If you are a homeowner or renter, at some you might have had to deal with a breaker tripping or some wiring work you have no idea how to do. And sometimes it could be simple work that you could handle yourself. Knowing how to wire a 50 amp RV plug or other breaker applications is vital as it helps prevent adverse effects. For instance, using a 30 amp or 20 amp wire for needs that require a 50 amp wire size could lead to a fire.
Heavy-duty electrical appliances such as dryers and kitchen ovens use 50A circuits. Therefore, you must use the correct wire gauge to ensure safety. This article helps you to have an understanding of the wire gauge standards according to the National Electrical Code (NEC) so that you are well-informed and safe in the wire job.
Please be sure to understand this is just a simple look at the basics of electrical standards, and for further concerns, you may have to seek advice from an electrical contractor that is licensed and certified.
The Applications of a 50 Amp Circuit
These are mainly used in breakers for residential, commercial, and industrial uses.
For houses, these are used in:
- Electric ovens
- Central air conditioning units
- Heavy-duty electric dryers
- Hot tubs
- Electric vehicle charging stations
- RV Power Outlets
- Backup Generators
- Home workshops
In the commercial field, the uses include:
- HVAC Units
- Laundry services
- Commercial kitchens (restaurants, cold kitchens, etc.)
- Park and recreation facilities
- Street lighting
- Sports Complexes
In industrial settings, 50 Amp circuits are common for:
- Pump stations
- Standalone high-power demand machinery
- Conveyor Systems
What Does a 50 Amp RV Cord Look Like?
Here is a look at 3 different views of the 50-amp RV cord. You can distinguish this cord from a 30 amp RV cord by counting the number of prongs it leads to. A 50 amp cord will have much thicker wires that lead to 4 prongs. A 30 amp cord has 3 wires that lead to prongs and a thinner wire.
If your 50 amp plug has four prongs, then it is 220 volts. The prongs will be one neutral, one ground, and the other two will each be 110 volts.
Things to Consider for a 50 Amp Plug
Gauge is the measurement of a wire, particularly its size. AWG is the standard system used for this measurement. Wire gauge is determined from high to low, with greater numbers suggesting a smaller-sized wire size.
There are two properties of a wire you have to consider before finalizing the gauge:
2. Length of The Wire
The best option when figuring out what size wire to use at certain lengths is to consult a professional and get their input on the job you are about to partake in. However, the rule of thumb is to go up one size larger than your job requirement if your wire is inside a conduit, ganged with other wires, which inhibits heat dissipation, or your run exceeds 100 feet.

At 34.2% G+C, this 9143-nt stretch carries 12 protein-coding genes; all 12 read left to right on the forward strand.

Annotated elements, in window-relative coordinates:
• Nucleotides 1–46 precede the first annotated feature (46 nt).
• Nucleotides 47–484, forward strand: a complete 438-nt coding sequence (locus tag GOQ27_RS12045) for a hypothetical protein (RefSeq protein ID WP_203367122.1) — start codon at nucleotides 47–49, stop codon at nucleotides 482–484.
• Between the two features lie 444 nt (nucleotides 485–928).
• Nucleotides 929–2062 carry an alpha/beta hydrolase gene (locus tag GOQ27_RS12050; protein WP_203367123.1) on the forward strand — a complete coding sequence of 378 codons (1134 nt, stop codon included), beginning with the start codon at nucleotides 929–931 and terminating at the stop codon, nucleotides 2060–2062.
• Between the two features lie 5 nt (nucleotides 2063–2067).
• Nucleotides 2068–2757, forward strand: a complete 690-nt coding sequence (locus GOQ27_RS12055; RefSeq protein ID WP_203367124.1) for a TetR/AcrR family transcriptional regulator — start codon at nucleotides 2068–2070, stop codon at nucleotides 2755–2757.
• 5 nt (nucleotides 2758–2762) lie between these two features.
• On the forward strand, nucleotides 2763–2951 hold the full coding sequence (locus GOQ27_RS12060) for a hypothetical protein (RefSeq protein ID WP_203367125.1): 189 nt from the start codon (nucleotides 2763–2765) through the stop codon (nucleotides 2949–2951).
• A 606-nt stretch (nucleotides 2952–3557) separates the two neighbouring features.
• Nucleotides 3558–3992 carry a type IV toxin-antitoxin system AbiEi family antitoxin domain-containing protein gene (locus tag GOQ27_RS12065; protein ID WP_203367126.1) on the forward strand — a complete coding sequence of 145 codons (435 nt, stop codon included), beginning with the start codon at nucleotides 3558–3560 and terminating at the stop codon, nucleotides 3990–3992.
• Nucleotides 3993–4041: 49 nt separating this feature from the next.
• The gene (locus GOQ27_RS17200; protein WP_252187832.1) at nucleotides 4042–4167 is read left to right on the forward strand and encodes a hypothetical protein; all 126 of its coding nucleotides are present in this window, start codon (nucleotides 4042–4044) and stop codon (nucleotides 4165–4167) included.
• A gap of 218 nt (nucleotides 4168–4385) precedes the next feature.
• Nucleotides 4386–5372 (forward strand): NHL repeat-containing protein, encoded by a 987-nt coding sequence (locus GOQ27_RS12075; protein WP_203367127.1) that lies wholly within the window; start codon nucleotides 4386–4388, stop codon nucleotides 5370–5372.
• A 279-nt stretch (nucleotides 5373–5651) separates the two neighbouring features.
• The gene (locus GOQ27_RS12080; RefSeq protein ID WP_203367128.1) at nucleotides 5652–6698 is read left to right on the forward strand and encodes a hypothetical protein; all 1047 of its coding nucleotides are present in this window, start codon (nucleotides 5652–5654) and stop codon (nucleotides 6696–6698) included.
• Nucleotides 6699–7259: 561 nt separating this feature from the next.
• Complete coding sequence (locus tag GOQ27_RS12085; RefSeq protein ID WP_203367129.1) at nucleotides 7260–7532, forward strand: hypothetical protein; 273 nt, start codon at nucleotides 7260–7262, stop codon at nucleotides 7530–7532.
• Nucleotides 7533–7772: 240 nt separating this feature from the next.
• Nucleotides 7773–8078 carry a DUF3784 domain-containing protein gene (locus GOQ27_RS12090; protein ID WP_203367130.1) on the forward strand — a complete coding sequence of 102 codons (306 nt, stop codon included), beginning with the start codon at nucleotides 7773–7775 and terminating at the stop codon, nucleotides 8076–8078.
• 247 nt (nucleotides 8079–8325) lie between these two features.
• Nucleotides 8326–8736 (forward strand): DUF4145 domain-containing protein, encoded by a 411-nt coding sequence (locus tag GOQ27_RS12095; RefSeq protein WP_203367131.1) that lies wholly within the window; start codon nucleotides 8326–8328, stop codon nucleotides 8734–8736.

3. Type of Wire Material
If you are utilizing a wire that is not made from brass, silver, or copper, it would be best to check and see if a different size is required. Aluminum wires are known to be much less common than ones made with copper, and they likewise differ from them in certain requirements. Aluminum uses roughly 61% of the conductivity of copper wires. They, however, weigh 70% less than copper wire.
Best Wire Gauge for 50 Amp Plug
For a 50 Amp wire, the best gauge is a 4 gauge wire for Aluminum and a 6 gauge wire for copper, according to the AWS, i.e., American Wire Standard. Something thicker is unnecessary, whereas a thinner wire can be a serious safety hazard. The American Wire Gauge (AWG) system classifies the ratings for wires with a copper conductor core. Some circuits use aluminum core conductor wiring instead, which requires a different 50-amp wire size than if using a 50-amp circuit breaker.
Although the 6-gauge is the standard for 50 amps, you can upgrade to 4-gauge if the distance is 100 feet and above. For 200 feet, you may opt for a 2-gauge wire to further reduce the voltage drop.
The table below shows the expected wire gauge for 50 amps, depending on the distance and type of wire:
Wire Size (Copper)
Wire Size (Aluminum)
To conclude, the best wire gauge for 50 amps is a 6-gauge wire. However, when you want to connect an electronic appliance a long distance from the main panel, you may experience a voltage drop. As such, it would be advisable to go for a higher-grade wire. For example, a 4-gauge copper wire would be ideal for distances over 100 feet, refer to the table.
Besides the fire risk, using the wrong wire size could damage your electrical appliances and equipment. So, if you feel like the written information is insufficient or doubt any of the minute details, it is important to consult a professional without delay.